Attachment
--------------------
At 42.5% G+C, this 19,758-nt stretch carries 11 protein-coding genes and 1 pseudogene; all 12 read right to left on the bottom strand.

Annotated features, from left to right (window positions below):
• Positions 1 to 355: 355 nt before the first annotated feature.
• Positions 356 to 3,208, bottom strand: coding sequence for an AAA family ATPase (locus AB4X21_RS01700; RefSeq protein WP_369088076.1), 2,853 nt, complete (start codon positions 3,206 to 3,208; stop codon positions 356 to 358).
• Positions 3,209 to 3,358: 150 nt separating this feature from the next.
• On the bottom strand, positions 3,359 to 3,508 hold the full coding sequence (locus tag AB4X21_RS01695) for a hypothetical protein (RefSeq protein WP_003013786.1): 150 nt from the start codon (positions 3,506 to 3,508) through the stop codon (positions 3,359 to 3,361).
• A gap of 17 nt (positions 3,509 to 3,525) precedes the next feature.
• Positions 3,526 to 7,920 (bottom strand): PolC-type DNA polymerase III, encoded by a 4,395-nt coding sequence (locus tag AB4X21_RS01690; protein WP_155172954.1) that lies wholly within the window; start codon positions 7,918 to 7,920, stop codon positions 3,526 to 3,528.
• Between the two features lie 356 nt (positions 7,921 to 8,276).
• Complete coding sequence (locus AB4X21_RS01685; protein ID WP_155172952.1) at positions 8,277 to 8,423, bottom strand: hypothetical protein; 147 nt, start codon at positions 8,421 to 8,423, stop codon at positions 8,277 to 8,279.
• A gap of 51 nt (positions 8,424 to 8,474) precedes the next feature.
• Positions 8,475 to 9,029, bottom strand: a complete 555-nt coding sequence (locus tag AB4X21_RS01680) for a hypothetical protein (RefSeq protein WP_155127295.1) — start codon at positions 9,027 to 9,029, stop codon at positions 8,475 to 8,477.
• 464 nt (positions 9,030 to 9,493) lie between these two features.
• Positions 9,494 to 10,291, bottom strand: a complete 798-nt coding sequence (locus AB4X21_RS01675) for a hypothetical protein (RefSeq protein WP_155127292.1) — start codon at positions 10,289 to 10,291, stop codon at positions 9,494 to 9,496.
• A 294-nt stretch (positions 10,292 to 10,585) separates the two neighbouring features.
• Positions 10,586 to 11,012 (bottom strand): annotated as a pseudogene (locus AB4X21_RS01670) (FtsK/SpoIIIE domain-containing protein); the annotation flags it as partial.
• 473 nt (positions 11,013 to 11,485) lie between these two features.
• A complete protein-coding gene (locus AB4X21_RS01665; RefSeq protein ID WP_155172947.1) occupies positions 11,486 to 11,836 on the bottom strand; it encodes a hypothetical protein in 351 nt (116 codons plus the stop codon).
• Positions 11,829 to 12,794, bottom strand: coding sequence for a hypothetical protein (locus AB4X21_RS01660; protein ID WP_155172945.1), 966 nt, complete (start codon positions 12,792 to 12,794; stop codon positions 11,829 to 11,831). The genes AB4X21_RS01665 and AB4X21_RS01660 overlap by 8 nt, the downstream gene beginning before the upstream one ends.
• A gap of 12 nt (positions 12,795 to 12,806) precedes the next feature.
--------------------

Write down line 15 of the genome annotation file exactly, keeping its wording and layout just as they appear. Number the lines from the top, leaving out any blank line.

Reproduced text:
• A 294-nt stretch (positions 10,292 to 10,585) separates the two neighbouring features.